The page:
I am yet to explore the journals available on this topic. I cannot wait to get started on going through the literature though. I have been telling everyone that I work with about this essay (they can’t believe I am so excited about an essay) – and trying to get their own personal views on the topic. People so far have been extremely willing to share their opinions with me, and the opinions are almost always vastly different. Older people seem to have more negatively focused opinions, whilst younger people appear to have more positive opinions (perhaps a reflection of younger generation’s embracement of technology and older generation’s rejection).

Lastly, on the Frontline Rwanda documentary viewed in week 4 lecture. How disgraceful. I was completely enraged that this type of thing can go on under our own eyes. Being exposed to this type of information instantly makes you want to become involved social groups that oppose these types of horrendous violations of human rights. You cannot help but feel a sense of guilt, because Australia is a county that is so politically interconnected with the political agendas of the USA. So much pain and suffering inflicted upon people due to the ignorance of the worlds most powerful nation. All you can do is ask yourself – how does this happen and who lets this happen? Surely compassion and commonsense could of prevailed over the bureaucratic red-tape that saw almost a million humans perish?

19.8.2008 (Week 4 and 5) - People and Aggression: Unleash the Demon[edit]

The text book breaks aggression down into four sub-types. Firstly, ‘hostile aggression’ which is defined by behaviour coloured by anger and impulse and often present when the individual wishes to harm someone. Secondly, ‘instrumental aggression’ which is often calculated and premeditated dangerous behaviour. Thirdly, we encounter the term – ‘passive aggression’ which expresses itself in a way implied by its name, for example failing to tell somebody the floor is wet with the intention of watching them fall. Lastly, ‘active aggression’ is when a person seeks out proactively to harm others through exhibiting aggressive and dangerous behaviour.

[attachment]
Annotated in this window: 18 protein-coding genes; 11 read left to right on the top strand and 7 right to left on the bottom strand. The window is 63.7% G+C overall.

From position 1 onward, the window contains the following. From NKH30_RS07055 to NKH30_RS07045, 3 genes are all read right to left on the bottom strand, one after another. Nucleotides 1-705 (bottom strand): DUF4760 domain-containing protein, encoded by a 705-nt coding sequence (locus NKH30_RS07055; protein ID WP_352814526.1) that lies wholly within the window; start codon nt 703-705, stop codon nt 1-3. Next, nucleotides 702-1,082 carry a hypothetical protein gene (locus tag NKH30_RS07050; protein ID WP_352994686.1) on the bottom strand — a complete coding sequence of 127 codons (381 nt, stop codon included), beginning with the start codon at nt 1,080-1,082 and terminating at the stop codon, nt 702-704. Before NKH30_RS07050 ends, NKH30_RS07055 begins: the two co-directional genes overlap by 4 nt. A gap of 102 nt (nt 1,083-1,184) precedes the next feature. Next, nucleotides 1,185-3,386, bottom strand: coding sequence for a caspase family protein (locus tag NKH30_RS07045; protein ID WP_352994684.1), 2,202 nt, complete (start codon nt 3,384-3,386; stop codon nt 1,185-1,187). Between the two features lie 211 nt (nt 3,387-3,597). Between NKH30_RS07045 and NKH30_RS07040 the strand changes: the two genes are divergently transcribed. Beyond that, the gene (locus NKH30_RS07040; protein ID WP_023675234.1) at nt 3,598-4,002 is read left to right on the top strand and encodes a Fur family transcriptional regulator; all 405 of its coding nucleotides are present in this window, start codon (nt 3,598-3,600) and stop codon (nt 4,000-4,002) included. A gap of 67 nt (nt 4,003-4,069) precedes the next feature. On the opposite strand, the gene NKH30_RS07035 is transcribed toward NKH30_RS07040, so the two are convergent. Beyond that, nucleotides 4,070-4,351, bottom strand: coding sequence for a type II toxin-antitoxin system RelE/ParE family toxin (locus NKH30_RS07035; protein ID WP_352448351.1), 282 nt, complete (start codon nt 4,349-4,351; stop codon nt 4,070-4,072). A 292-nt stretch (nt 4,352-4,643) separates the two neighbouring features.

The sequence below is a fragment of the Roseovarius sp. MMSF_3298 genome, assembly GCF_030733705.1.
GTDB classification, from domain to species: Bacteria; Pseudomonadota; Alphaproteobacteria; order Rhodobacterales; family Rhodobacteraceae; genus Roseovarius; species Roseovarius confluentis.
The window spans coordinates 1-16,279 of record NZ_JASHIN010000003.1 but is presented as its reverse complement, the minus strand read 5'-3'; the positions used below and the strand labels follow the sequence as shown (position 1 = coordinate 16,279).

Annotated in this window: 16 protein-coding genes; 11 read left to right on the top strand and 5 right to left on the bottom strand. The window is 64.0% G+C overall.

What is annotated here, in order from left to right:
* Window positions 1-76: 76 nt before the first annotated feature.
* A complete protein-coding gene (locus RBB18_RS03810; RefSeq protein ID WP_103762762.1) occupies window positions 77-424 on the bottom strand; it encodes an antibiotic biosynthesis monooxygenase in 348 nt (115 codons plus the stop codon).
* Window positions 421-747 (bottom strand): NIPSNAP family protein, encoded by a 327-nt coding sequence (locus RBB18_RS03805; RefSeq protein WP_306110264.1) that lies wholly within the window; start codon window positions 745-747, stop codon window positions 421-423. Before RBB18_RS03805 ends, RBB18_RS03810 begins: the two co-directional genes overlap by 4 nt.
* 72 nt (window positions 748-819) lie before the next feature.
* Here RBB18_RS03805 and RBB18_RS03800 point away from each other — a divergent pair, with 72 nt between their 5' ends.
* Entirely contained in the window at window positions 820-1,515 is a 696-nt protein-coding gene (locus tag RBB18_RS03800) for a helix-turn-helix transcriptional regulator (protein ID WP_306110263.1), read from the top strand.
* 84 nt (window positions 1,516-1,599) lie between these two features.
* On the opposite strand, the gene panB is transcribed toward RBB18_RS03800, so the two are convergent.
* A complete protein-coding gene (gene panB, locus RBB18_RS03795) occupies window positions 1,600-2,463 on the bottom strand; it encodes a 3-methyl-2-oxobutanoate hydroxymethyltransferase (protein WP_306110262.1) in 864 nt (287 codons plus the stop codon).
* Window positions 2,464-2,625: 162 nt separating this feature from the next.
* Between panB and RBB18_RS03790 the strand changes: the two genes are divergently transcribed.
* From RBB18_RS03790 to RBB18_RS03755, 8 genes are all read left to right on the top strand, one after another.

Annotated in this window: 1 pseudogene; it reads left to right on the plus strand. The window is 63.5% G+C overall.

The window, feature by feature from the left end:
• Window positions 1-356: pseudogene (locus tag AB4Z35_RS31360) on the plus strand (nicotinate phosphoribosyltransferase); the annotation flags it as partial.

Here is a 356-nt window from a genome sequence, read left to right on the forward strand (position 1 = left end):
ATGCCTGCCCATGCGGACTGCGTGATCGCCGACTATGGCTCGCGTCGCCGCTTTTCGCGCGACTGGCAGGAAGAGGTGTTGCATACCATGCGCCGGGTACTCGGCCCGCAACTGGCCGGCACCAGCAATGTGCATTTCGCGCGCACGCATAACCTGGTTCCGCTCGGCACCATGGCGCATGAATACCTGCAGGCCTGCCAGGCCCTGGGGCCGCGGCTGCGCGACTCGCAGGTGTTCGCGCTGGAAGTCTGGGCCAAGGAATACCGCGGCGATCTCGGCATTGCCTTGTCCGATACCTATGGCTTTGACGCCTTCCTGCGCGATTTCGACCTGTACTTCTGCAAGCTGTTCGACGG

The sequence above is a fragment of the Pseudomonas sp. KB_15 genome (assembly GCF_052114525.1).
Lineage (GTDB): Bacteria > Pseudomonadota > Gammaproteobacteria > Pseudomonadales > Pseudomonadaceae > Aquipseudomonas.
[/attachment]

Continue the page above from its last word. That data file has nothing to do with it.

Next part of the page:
The content of the textbook focuses largely on the negative aspects of aggression and the impact this has for society. This is an interesting view as aggression also has its positives. I recently attended Assertiveness Training with a group of people from my company. There we were taught the value of being assertive although not aggressive in the way we communicate with our colleagues at work. Assertiveness and aggressiveness share some of the same traits although there is a fine line between the two. In business if you are not aggressive in some aspects of your job you will often find that you will not achieve the outcome that you have set out to complete. So an interesting thing to consider is that although aggression has caused some social disasters, on the flip side it has also probably attributed to some of societies great successes. For example, a sports person needs to have an element of aggression in they way he/she plays sport so motivation remains high to achieve the outcome of the win. Aggression, assertion and passion all work together to motivate individuals to overcome the hurdles present during the course of life.

Self control is an interesting topic approached by the text. This is the way that humans can contain selfish urges of anger. Self control is also perhaps a way that humans can modify aggression and use it in a positive and motivational drive to achieve success.

1.9.2008 (Week 6 and 7) - People: Born to follow the leader and move with the pack?[edit]

Our guest lecturer Melisah Feeny was really great and engaged the class from retelling her experiences of prejudice experienced throughout her work with the Australian aboriginal population. The importance of group membership was expressed as one of the largest contributors to prejudice. Because we belong to a particular social group, other groups of people that have contrasting and different ways of living in comparison to our own ways we often display prejudice towards these people. A large number of the time our prejudices are based on cultural misunderstandings and basically the incapacity to understand, appreciate and tolerate differences.

Melisah based most of her lecture around prejudice towards Aboriginals in Australia. Although I believe it is important to realise that this exists. However, other groups in our country also experience racism and prejudice. Muslims are a cultural group in Australia that also experience prejudice, particularly after the terrorist attacks of September 11. The following article is interesting because it illustrates the struggles faced by Muslims in Australia post September 11. The Muslim writer introduces the concept of prejudicial assumptions -http://www.theage.com.au/articles/2004/06/21/1087669912119.html. The text book refers to these as stereotypes which are the heuristics that people often (falsely) rely on to make inferences about people before actually getting a chance to know the person for who they really are.